Coming of Age Fiction Teens & Young Adult

As always, the dog let me know with his ridiculous huffing that the Amazon guy had visited the porch. I heard the beep of the “proof I was here” machine, and listened to his footsteps receding. One thing I gotta say about COVID - I love never having to speak to delivery men, whether mail, food or otherwise.

After he’d gone, I stepped out onto the porch to see a huge box with my name and address on it. But I hadn’t ordered anything. I double checked my Amazon account on my phone to make sure that Drunk Me didn’t order anything either.

Nope. Nothing since that last completely unnecessary set of silk pillowcases.

I thought for a moment, maybe Dad and Mom had surprised me with something. But that would be a tad silly because they live down the road.

And then my curiosity developed into a stomach drop. My biological mother. Fuck. I brought the package inside, mostly because it was really cold outside and I didn’t have on a coat or shoes. I carefully set it on the kitchen floor like something muddy and disgusting. Because, honestly, if it really is from her, it is muddy and disgusting.

I sat across the room from the box on the kitchen floor, my back against the refrigerator. Gifts are rarely gifts, and never with her. I texted my Mom - the one that counted - to make sure she was available if I opened this and needed to cry… or have a panic attack. Honestly, the mere existence of this box in my house felt like a physical violation of my space. My biological mother - if the box was from her, which I just felt in my bones it was - that woman does not know or respect me. And that’s why she’s no longer “Mom” - my dad’s wife, Ivy, is.

“Fuck it,” I said to myself and the dog. “I’m gonna open it.”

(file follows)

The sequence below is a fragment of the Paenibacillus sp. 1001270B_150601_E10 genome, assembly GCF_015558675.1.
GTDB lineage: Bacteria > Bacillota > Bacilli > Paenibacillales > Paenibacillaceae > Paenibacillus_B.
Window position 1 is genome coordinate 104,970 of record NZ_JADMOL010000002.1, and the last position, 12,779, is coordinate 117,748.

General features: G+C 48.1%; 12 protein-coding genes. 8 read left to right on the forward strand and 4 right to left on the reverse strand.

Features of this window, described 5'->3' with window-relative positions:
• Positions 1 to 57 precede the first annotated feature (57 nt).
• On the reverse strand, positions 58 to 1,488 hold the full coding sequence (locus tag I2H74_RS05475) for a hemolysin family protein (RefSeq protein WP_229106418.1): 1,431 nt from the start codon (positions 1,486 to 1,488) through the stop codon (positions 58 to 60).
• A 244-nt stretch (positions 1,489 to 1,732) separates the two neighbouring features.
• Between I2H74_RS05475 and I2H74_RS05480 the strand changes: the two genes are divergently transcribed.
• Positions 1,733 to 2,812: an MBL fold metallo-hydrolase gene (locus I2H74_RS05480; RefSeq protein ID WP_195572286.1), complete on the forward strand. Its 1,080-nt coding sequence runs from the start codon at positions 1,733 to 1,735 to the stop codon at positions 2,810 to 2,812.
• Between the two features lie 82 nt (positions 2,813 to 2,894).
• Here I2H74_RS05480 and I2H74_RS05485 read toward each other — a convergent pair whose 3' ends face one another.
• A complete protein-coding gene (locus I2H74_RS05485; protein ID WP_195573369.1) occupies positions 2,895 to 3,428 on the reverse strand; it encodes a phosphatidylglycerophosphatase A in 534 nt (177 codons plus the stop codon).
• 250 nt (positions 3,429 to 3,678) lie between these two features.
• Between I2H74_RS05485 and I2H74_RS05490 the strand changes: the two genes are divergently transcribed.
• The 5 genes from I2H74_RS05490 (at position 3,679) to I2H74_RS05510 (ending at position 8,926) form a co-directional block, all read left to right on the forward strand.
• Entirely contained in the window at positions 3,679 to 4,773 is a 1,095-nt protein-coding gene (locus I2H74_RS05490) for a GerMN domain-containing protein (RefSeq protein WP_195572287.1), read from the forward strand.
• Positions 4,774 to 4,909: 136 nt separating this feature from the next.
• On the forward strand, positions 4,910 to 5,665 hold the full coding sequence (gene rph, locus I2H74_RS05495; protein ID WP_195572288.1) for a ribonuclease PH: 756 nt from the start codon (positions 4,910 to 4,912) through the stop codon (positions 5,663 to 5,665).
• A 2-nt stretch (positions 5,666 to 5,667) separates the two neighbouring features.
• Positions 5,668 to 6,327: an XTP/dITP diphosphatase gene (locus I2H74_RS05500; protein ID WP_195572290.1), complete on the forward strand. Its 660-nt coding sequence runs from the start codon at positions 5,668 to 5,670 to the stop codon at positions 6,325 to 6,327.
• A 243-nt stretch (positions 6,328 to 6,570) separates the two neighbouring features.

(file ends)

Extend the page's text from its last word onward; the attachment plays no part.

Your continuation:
Immediate regrets.

Trinkets I didn’t need, cat-themed stuff I didn’t want, and some really creepy coasters with pictures of me and my biological mother printed on them. In every picture, she looked pretty and I looked…

And it triggered me. I knew it would; I wondered why I had opened it at all. But it was too late - my mind left me and started replaying all the reasons this box was filled with anything but gifts.


Growing up, my biological mother was never around. She and my dad were married for 16 years, and for all the ones my brother and I weren’t literal infants, she was out doing whatever she wanted. Doing whoever she wanted. Meanwhile, my dad was raising us, forgetting himself, building her the houses she demanded and the careers she wanted.

She didn’t think about us. When we took pictures, we felt like trophies. When my dad got depressed, which looking back was always, he just did more renovations. She would want to move again soon, anyway. Nothing mattered.

Now, as I remember my childhood, I timeline everything by which house we lived in. We moved every two years, for no other reason than she just wanted to.

She used to call my dad selfish, and blamed all her infidelity on him. So he threw himself solely into raising my brother and I. I imagine he hoped that by becoming something more than just a dad, he could make up for the fact that our mom was a disaster.

And then one day, he just couldn’t stand it anymore. He’d found her in bed with another man and another woman. Again. And he told her he was leaving.

She became completely unraveled.

While my dad built us a new home, my mom began crafting the story of how none of this was her fault and she was just a victim. She had always loved the fairytales of her own victimhood. Dad was a monster, I was an ungrateful bully, etc. But the absolutely deranged tale she spun once she knew my dad was serious and it was really over - it was her masterpiece - her Opus. Main plot points:

  • Dad was abusive, emotionally and physically.
  • Dad never showed her love, which is why she had to cheat all the time.
  • Dad never supported her choices or her dreams.
  • Dad beat me and my brother.
  • After he left, Dad spied on her and her new boyfriend.
  • When he started dating the woman I now call Mom, he was a pedophile and she was a slut.
  • Together, they brainwashed my brother and I to hate our biological mom.

I think anyone with a toxic parent knows this story is an archetype for a narcissist’s apologia. She’d never done a thing wrong, and we were all out to get her. And all the months she spent crafting this tale and spreading it around town like some sort of travelling bard, well, she expected her friends to take her side. She expected me and my brother too, as well.